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In-breath. Out-breath. Do you practice yoga to get your heart pumping or as a gateway to spiritual development? More than ever before, yogis in the United States are seeking the latter and Kundalini is one of the most popular paths to spiritual growth.

The Kundalini yoga tradition has a complicated and ancient history. You’ll see that chronicled in many works of art on display at the Rubin. But let’s start at the beginning:

What Exactly is Kundalini Yoga?

What’s called Kundalini yoga today is actually a synthesis of several different yoga traditions, including hatha, kriya, and tantric yogas Like hatha yoga, it includes the use of asana (body postures) and pranayama (breath work). Like the contemplative kriya yoga tradition, it incorporates discipline and self-study. And, Kundalini borrows much its philosophy from the tantric yogic tradition, seeking to unify dualistic concepts of the mind and the body in order to realize the true nature of reality.

Below, you can see a sculpture of Parvati, who is considered the quintessential yogini, bringing together body and mind. As Yoga Journal writes, the yogini is “independent yet devoted, a teacher as well as a wife; Parvati’s name is synonymous with yogic willpower as well as with love.”

Parvati in her “yogini” form holding the accoutrements of Shiva. Daughter of the Himalayas Parvati (Uma) Kashmir, India; 10th century Copper alloy with inlays of silver Rubin Museum of Art C2005.16.5

Kundalini Philosophy: The Microcosm and the Macrocosm

Inside your body is an entire universe of cells, organs, and complex processes. This concept is also one of the most ancient ideas that exists in the Kundalini yoga tradition: the relationship between the microcosm and the macrocosm. Early Hindu texts like the Rig Veda explain that the universe was created when a cosmic man or purusha sacrificed himself, bringing all other life into creation. As tantric philosophy and practices developed in medieval India, the link between the body’s energy systems and the movements of the cosmos became increasingly popular. Kundalini yoga utilizes this connection between the outer and inner worlds for realizing the true unification of all things.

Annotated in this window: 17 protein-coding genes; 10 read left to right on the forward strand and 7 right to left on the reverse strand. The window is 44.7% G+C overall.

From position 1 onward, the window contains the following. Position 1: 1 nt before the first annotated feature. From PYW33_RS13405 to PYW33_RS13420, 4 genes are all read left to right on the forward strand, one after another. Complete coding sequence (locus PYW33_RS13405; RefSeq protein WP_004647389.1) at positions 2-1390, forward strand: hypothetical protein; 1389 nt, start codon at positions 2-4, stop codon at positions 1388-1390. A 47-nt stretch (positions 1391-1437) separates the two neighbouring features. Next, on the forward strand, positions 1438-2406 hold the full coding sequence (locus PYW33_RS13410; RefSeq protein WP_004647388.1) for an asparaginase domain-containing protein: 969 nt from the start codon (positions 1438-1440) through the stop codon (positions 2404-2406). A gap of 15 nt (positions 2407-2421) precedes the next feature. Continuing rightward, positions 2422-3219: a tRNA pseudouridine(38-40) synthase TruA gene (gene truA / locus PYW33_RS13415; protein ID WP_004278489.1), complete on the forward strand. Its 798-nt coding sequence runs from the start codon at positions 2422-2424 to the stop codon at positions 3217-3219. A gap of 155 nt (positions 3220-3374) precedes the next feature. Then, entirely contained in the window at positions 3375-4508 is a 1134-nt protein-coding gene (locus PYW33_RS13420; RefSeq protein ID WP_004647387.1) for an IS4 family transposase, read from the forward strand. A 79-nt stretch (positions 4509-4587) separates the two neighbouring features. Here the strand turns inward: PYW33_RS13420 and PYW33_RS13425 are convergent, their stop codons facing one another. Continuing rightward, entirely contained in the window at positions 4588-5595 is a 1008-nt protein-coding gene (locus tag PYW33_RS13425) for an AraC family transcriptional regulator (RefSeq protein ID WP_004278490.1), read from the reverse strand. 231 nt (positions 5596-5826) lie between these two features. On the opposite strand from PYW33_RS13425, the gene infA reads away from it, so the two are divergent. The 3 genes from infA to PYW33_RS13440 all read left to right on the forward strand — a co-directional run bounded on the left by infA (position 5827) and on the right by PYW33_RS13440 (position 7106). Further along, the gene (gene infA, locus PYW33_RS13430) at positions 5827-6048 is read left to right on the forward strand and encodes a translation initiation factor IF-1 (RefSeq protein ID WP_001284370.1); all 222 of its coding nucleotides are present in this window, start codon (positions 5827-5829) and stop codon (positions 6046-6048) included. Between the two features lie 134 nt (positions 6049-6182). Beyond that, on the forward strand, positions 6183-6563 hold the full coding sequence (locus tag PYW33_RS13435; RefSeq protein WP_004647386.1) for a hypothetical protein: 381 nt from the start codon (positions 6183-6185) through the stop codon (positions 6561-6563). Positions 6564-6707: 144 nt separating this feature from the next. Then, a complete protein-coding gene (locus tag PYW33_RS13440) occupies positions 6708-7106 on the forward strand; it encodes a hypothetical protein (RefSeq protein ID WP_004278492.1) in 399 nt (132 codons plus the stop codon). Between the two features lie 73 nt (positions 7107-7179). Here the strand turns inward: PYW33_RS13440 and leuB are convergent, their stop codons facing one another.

Kundalini Yoga Practices

In Kundalini practice, energy sits at the base of the spineand must be awakened through spiritual practice. Energy is like a coiled snake that travels up the channels of the body through exercises and rituals, purifying the energy in the six main chakras of the body until it reaches the crown of the head. Known as a Kundalini “break,” this movement of energy can be quite intense for practitioners, both emotionally and physically—usually requiring professional supervision. After the Kundalini energy rises to the crown of the head, it descends back down but instead of simply purifying the chakras in the body, the energy now empowers them creating an overwhelming sense of unity.

Below, Buddhist Indian saint Jalandhara performs the Jalandhara bhanda. Bhanda means “bond” in Sanskrit and refers to using the body to block or control the flow of energy. Some of the movements of contemporary Kundalini students emulate Jalandhara’s asanas from thousands of years ago.

Mahasiddha Jalandhara The Net Holder Tibet; ca. 16th century Copper alloy Rubin Museum of Art C2003.13.4
Mahasiddha Jalandhara The Net Holder Tibet; ca. 16th century Copper alloy Rubin Museum of Art C2003.13.4

Whether you’re an accomplished yogi or new to Kundalini practices, our galleries are a place to find inspiration and deepen your understanding of yoga and its complex history.

As you learn about energy channeling through the body, be sure to plan a visit to the OM Lab, opening in February. Offer your voice in our OM Lab, and enjoy two days of related performances and experiences on Friday, February 24 and Saturday, February 25.